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From Jools <jool...@gmail.com>
Subject Re: Intercepting thrift messages before they reach the service methods
Date Fri, 17 Jul 2015 09:00:45 GMT
In it's most simple form you can simply call

*@Override*

* public Object invoke(final MethodInvocation invocation) throws Throwable
{*

*return invocation.proceed();*

*}*

All exceptions thrown will be propagated back to the caller. This includes
run time exceptions, which will depending on Transport you are using result
in a failed call.


Should you wish to say catch a particular exception and create a thrift
exception instead, you can simply do something like this :-

*@Override*

*public Object invoke(final MethodInvocation invocation) throws Throwable {*

*try {*

*return invocation.proceed();*


*} catch (RuntimeException re) {*

*// Process the exception*

*throw new TException(re.getMessage());*

*}*

*}*


A word of warning, you can't return a *null* from a service method, this
will result in an exception being raised which can be very confusing. So if
you do catch an exception, it's generally best to throw a TException (or
one based on a TException) so that the call completes and the caller is
informed of the error.


Hope that helps a bit :-)


--J



On 16 July 2015 at 18:54, Hasini Gunasinghe <hasi7786@gmail.com> wrote:

> Hi Jools,
>
> How did you get it to properly propagate the exceptions thrown in the
> "invoke" method of the MethodInterceptor to the client side?
> Although I throw a custom exception with a proper error message in the
> "invoke" method of the the MethodInterceptor (for unauthorized calls), what
> thrift propagates to the client side is a general exception:
> org.apache.thrift.TApplicationException: Internal error processing <method
> name>
>
> Appreciate any insights on resolving this.
>
> Thanks & Best Regards,
> Hasini.
>
>
>
> On Thu, Jul 16, 2015 at 7:37 AM, Jools <joolski@gmail.com> wrote:
>
> > My pleasure
> >
> > --Jools
> >
> > On 16 July 2015 at 11:07, Hasini Gunasinghe <hasi7786@gmail.com> wrote:
> >
> > > Hi Jools,
> > >
> > > Thank you very much. It worked.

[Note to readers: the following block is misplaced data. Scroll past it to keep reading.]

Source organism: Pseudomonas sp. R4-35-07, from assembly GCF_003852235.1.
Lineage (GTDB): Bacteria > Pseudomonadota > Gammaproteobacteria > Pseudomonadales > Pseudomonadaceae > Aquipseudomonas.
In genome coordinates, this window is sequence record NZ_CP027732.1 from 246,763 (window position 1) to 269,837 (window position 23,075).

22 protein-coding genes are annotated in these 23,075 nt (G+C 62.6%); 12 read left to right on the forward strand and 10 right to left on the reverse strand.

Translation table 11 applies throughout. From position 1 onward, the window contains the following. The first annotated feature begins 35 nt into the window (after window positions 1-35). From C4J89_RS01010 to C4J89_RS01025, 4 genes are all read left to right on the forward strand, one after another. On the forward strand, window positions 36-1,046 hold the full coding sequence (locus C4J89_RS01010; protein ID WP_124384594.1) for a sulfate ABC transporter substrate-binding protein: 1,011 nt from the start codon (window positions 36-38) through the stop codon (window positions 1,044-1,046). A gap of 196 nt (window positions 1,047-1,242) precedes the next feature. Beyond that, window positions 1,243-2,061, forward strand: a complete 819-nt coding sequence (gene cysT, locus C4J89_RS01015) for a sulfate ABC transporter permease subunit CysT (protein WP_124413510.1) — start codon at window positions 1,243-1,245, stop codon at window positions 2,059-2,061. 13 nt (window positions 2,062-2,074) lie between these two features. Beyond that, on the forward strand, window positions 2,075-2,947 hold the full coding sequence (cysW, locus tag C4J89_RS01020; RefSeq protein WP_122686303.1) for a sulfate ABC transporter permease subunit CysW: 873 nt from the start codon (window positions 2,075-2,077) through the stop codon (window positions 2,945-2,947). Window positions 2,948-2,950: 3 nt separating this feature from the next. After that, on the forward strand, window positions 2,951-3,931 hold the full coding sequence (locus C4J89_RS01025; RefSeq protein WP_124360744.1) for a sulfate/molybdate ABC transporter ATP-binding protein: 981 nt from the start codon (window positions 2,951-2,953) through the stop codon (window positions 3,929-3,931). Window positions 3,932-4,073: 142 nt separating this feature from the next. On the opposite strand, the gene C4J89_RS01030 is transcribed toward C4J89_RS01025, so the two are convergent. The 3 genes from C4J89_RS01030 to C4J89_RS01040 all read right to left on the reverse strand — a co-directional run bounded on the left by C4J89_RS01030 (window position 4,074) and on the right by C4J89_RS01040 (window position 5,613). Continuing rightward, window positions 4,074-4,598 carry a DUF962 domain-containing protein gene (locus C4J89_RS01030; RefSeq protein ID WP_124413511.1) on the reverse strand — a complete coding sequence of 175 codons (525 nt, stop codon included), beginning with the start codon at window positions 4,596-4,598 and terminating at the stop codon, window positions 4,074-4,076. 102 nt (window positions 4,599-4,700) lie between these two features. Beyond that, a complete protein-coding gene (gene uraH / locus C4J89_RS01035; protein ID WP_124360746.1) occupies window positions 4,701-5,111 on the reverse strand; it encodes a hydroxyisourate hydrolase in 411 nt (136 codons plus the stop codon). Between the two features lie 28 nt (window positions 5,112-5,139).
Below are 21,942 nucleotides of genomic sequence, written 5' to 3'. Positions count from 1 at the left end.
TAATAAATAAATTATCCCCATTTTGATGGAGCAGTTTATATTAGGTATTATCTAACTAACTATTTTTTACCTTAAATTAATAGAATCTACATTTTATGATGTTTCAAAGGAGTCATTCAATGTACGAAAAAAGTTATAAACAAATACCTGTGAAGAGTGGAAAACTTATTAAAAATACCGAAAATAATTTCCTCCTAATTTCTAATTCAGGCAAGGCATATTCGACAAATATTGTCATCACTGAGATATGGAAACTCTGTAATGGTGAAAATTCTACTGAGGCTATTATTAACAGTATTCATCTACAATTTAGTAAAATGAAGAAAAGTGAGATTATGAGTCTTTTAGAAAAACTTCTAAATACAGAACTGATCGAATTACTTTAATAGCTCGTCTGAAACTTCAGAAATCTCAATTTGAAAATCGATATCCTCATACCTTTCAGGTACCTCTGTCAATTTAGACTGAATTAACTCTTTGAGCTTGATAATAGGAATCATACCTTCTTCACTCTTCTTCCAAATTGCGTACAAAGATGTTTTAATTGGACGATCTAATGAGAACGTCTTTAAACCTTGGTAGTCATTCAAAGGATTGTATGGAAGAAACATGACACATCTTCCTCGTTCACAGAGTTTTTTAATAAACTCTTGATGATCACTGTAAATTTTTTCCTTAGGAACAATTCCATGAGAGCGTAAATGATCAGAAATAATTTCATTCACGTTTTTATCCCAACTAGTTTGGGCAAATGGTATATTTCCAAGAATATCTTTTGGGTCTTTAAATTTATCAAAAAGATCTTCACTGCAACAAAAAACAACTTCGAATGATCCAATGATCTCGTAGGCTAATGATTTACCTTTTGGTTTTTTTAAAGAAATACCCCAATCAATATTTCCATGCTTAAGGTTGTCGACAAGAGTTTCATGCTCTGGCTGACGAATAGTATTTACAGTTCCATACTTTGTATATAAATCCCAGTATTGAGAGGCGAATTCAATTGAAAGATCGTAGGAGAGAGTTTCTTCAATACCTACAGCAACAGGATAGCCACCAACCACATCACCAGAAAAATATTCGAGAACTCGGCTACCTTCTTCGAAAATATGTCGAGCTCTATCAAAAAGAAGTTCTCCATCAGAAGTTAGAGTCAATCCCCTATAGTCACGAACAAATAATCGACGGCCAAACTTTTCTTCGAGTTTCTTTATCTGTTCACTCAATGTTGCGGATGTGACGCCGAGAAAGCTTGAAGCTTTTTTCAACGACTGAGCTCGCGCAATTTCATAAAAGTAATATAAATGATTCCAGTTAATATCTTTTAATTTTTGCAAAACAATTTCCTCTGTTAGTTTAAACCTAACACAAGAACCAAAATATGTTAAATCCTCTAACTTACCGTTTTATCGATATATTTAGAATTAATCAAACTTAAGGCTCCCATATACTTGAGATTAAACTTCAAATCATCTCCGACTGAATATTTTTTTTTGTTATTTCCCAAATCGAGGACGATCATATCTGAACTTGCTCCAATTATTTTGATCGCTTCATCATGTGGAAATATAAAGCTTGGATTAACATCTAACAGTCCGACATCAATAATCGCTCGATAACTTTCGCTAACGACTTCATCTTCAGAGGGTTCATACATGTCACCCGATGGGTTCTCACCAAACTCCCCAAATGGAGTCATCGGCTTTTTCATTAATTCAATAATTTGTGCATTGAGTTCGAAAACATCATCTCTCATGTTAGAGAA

> > >
> > > Best Regards,
> > > Hasini.
> > >
> > > On Wed, Jul 15, 2015 at 6:06 AM, Jools <joolski@gmail.com> wrote:
> > >
> > > > We use Google Guice to accomplish this, I'm sure you can use any of
> the
> > > AOP
> > > > frameworks,
> > > >
> > > > So, first thing you'll need to do is create an annotation.
> > > >
> > > >
> > > > *import java.lang.annotation.ElementType;*
> > > >
> > > > *import java.lang.annotation.Retention;*
> > > >
> > > > *import java.lang.annotation.RetentionPolicy;*
> > > >
> > > > *import java.lang.annotation.Target;*
> > > >
> > > >
> > > >  *import com.google.inject.BindingAnnotation;*
> > > >
> > > >
> > > >  *@Retention(RetentionPolicy.RUNTIME)*
> > > >
> > > > *@Target({ElementType.METHOD})*
> > > >
> > > > *@BindingAnnotation*
> > > >
> > > > *public @interface ServiceCall {*
> > > >
> > > > *// Add additional annotations here for meta data etc.*
> > > >
> > > >
> > > > *}*
> > > >
> > > > Add this annotation to all the service methods which require a
> callback
> > > to
> > > > be attached.
> > > >
> > > > All out service methods are defined with an authentication token on
> the
> > > > first argument, the service methods themselves don't use the token,
> but
> > > an
> > > > interceptor will interrogate the token to ensure it's valid before
> the
> > > > service method is invoked.
> > > >
> > > >
> > > > *@Override*
> > > >
> > > > * @ServiceCall*
> > > >
> > > > * public List<DataRecord> findDataRecords(final AuthToken authToken,
> > > final
> > > > ByteBuffer startKey, final int limit, final boolean includeContent)
> {*
> > > >
> > > > * return dataRecordHelper.findAll(startKey, limit, includeContent);*
> > > >
> > > > * }*
> > > >
> > > >
> > > > Now for the interceptor.
> > > >
> > > >
> > > > *public class ThriftServiceCallMethodInterceptor implements
> > > > MethodInterceptor {*
> > > >
> > > > * @Override*
> > > >
> > > > * public Object invoke(final MethodInvocation invocation) throws
> > > Throwable
> > > > {*
> > > >
> > > > *// do your thing here*
> > > >
> > > > *return invocation.proceed();*
> > > >
> > > > *}*
> > > >
> > > > *}*
> > > >
> > > >
> > > > Now we need to tell Guice about the interceptor, this code lives in
> the
> > > > configure() method of an AbstractModule.
> > > >
> > > >
> > > > *final ThriftServiceCallMethodInterceptor interceptor = new
> > > > ThriftServiceCallMethodInterceptor();*
> > > >
> > > > * requestInjection(interceptor);*
> > > >
> > > > * bindInterceptor(Matchers.any(), *
> > > >
> > > > *     Matchers.annotatedWith(ServiceCall.class), *
> > > >
> > > > *     interceptor);*
> > > >
> > > >
> > > > You will now need to create an AbstractModule for each of your
> service
> > > > implementations.
> > > >
> > > >
> > > > --Jools
> > > >
> > > >
> > > >
> > > >
> > > >
> > > >
> > > > On 15 July 2015 at 09:44, Hasini Gunasinghe <hasi7786@gmail.com>
> > wrote:
> > > >
> > > > > Hi,
> > > > >
> > > > > I want to apply some security checks on the thrift method calls,
> > before
> > > > the
> > > > > message hits the thrift service method. (similar to an interceptor,
> > > > handler
> > > > > or filter)
> > > > >
> > > > > Is it possible to do this on the server side of thrift (java)?
> > > > >
> > > > > From searching, the closest that I found was the filter implemented
> > by
> > > > > Finagle :
> > > > > http://stevenskelton.ca/developer-friendly-thrift-request-logging/
> > > > >
> > > > > But I could not figure out if it is possible to do similar thing
in
> > > java.
> > > > >
> > > > > I would appreciate any insights on this.
> > > > >
> > > > > Thanks & Best Regards,
> > > > > Hasini.
> > > > >
> > > >
> > >
> >
>

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